Today BBC Worldwide officials and representatives of U.S. billionaire Brad Kelley announced the sale of Lonely Planet to a company controlled by Kelley for AUS$75 million (£51.5 million).
The announcement confirms Skift’s widely reported scoop from two weeks ago about the sale and the buyer.
According the terms of the deal the BBC Worldwide, the commercial arm of the British public broadcaster, is selling the travel brand to NC2 Media, a new Nashville-based digital media company owned by Kelley and run by Daniel Houghton and Michael Rosenblum. Lonely Planet CEO Matt Goldberg is stepping down from his post.
BBC Worldwide and NC2 Media issued a joint statement which used broad strokes to explain the sale and provided an introduction to the very young media company that was buying the publisher.
Paul Dempsey, Interim CEO BBC Worldwide, says: “We acquired Lonely Planet in 2007 when both our strategy and the market conditions were quite different. Since then, Lonely Planet has increased its presence in digital, magazine publishing and emerging markets whilst also growing its global market share, despite difficult economic conditions. However, we have also recognised that it no longer fits with our plans to put BBC brands at the heart of our business and have decided to sell the company to NC2 Media who are better placed to build and invest in the business. This deal begins a new chapter for Lonely Planet and signifies the end of one for BBC Worldwide.” NC2 Media is a US based media company primarily engaged in the creation, acquisition, and distribution of quality digital content and the development of the technologies that make this possible. The company is poised to leverage the opportunities presented by the changing landscape within the industry. The business is headquartered in Nashville Tennessee, and led by Daniel Houghton, its executive director, who will take on additional responsibility at Lonely Planet as its Chief Operating Officer.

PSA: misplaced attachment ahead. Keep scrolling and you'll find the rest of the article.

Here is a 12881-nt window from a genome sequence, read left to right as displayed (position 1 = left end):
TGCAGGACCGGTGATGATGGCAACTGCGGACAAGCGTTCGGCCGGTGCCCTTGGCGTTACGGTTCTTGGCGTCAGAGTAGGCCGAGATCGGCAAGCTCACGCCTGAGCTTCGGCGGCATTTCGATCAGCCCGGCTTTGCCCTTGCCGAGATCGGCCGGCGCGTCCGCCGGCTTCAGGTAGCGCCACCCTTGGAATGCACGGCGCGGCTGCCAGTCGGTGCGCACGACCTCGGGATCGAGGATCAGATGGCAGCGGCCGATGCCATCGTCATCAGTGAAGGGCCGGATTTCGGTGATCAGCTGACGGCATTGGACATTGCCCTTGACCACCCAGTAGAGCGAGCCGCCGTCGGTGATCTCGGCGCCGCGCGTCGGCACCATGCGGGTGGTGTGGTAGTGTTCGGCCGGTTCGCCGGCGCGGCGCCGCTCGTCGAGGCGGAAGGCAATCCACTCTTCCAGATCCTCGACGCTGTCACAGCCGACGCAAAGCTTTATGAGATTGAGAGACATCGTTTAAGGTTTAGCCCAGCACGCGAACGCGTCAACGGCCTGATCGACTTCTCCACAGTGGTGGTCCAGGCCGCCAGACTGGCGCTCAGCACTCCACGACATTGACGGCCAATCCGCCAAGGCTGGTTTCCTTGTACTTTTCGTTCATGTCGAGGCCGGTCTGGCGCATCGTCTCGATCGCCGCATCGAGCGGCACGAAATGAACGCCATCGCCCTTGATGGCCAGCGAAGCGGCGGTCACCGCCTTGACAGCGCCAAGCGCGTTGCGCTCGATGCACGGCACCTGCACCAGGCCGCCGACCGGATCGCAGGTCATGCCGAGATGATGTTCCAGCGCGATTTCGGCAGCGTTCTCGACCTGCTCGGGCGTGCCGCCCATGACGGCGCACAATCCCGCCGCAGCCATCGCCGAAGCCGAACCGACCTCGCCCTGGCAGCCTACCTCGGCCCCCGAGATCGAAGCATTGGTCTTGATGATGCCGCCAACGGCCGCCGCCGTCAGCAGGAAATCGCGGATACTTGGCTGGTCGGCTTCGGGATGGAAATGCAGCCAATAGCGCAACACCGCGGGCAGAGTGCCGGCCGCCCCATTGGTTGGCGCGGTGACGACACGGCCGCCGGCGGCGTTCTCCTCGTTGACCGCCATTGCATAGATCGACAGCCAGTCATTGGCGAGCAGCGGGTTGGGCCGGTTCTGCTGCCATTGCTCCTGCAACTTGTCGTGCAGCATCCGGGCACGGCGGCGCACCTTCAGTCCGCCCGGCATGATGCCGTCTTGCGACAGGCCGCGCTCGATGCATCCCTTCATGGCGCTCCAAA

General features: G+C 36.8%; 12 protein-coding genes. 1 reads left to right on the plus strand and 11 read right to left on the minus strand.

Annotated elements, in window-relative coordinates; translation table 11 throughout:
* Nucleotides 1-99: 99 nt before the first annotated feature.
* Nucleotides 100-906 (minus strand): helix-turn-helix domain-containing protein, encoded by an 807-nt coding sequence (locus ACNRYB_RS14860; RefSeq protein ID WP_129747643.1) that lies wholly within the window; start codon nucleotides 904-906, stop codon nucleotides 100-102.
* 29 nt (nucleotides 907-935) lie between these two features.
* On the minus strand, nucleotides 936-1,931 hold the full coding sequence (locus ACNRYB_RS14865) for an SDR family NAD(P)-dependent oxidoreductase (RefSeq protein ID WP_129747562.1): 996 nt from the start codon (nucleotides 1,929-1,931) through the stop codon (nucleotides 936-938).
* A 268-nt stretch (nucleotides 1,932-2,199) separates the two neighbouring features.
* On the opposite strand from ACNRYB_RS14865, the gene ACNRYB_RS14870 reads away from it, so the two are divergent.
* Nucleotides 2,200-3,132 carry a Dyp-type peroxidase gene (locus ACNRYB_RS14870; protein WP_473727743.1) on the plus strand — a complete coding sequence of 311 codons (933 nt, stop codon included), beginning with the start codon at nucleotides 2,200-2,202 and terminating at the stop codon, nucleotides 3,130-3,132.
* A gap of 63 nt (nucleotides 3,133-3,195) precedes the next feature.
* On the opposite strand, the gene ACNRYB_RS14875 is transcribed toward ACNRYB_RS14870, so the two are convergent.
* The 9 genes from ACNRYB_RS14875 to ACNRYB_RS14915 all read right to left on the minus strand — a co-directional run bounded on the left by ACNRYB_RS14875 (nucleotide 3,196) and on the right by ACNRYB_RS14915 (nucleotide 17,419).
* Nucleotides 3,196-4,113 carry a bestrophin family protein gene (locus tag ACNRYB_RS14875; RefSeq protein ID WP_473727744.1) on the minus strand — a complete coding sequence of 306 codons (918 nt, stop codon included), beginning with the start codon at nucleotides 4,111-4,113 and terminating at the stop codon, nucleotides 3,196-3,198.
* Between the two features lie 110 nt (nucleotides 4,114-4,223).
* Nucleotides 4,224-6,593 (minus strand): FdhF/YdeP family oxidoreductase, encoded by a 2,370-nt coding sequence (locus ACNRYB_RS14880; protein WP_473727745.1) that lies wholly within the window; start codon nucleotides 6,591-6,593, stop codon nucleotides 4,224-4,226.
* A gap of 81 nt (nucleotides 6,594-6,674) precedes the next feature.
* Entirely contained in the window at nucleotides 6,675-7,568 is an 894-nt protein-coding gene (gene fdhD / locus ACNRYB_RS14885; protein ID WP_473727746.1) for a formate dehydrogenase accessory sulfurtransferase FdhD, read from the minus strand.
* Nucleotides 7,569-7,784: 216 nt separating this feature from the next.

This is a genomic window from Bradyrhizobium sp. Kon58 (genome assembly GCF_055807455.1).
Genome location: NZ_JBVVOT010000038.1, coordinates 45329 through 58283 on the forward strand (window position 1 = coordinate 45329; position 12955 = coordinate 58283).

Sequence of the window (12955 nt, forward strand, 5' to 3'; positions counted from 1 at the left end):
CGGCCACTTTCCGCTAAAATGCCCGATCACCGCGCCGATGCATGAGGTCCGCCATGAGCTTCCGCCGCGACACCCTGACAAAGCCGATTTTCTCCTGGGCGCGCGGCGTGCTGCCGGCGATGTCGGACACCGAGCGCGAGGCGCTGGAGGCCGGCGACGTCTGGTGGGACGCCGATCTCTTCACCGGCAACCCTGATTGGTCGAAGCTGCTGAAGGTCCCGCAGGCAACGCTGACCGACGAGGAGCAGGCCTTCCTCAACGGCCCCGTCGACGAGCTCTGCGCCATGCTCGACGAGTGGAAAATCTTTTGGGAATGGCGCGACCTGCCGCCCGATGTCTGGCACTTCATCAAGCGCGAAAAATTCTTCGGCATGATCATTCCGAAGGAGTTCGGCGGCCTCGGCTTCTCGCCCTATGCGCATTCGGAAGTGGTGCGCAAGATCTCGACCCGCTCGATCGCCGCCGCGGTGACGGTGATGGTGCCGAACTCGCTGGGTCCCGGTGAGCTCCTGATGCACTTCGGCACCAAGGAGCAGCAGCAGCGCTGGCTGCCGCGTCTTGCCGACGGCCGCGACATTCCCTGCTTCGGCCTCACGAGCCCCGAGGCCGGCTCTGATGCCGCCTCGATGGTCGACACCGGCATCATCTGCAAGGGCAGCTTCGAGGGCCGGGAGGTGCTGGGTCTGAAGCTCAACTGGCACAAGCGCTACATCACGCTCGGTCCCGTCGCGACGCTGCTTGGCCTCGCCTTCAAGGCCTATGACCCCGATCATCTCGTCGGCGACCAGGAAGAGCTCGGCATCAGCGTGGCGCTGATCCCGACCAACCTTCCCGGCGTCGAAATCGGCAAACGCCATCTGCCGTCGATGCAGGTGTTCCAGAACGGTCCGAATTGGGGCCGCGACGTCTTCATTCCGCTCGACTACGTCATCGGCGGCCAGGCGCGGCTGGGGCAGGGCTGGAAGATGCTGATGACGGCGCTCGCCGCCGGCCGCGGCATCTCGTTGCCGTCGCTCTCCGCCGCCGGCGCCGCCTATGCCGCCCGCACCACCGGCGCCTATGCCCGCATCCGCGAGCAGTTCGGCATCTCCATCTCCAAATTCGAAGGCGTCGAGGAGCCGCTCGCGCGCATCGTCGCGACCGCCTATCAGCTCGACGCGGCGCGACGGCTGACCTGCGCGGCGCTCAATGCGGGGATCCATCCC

The BBC Worldwide had paid a total of £130.2 million over four years to buy Lonely Planet. This selling price represents nearly an £80 million loss in value during the BBC’s ownership. This is despite an increase in both revenue and profit during the period. According to the BBC, “during the time BBC Worldwide has owned Lonely Planet its annual revenue has grown from £810m in 2007 to £1.08bn in 2012 – with profit increasing from £111m in 2007 to £155m in 2012.”
The BBC Trust issued a statement criticising BBC Worldwide’s decision and the loss in value, stating “Given the significant financial loss to Worldwide … we have asked the BBC executive to commission a review of lessons learnt and report to the Trust with its findings.”
Early reports stated that offices in Oakland, CA, Melbourne, and London will continue to operate as is, but sources in London say that the Australia office will be eventually be closed and the majority of the business moved to the United States.
A version of this post originally appeared on Skift and is republished with permission.
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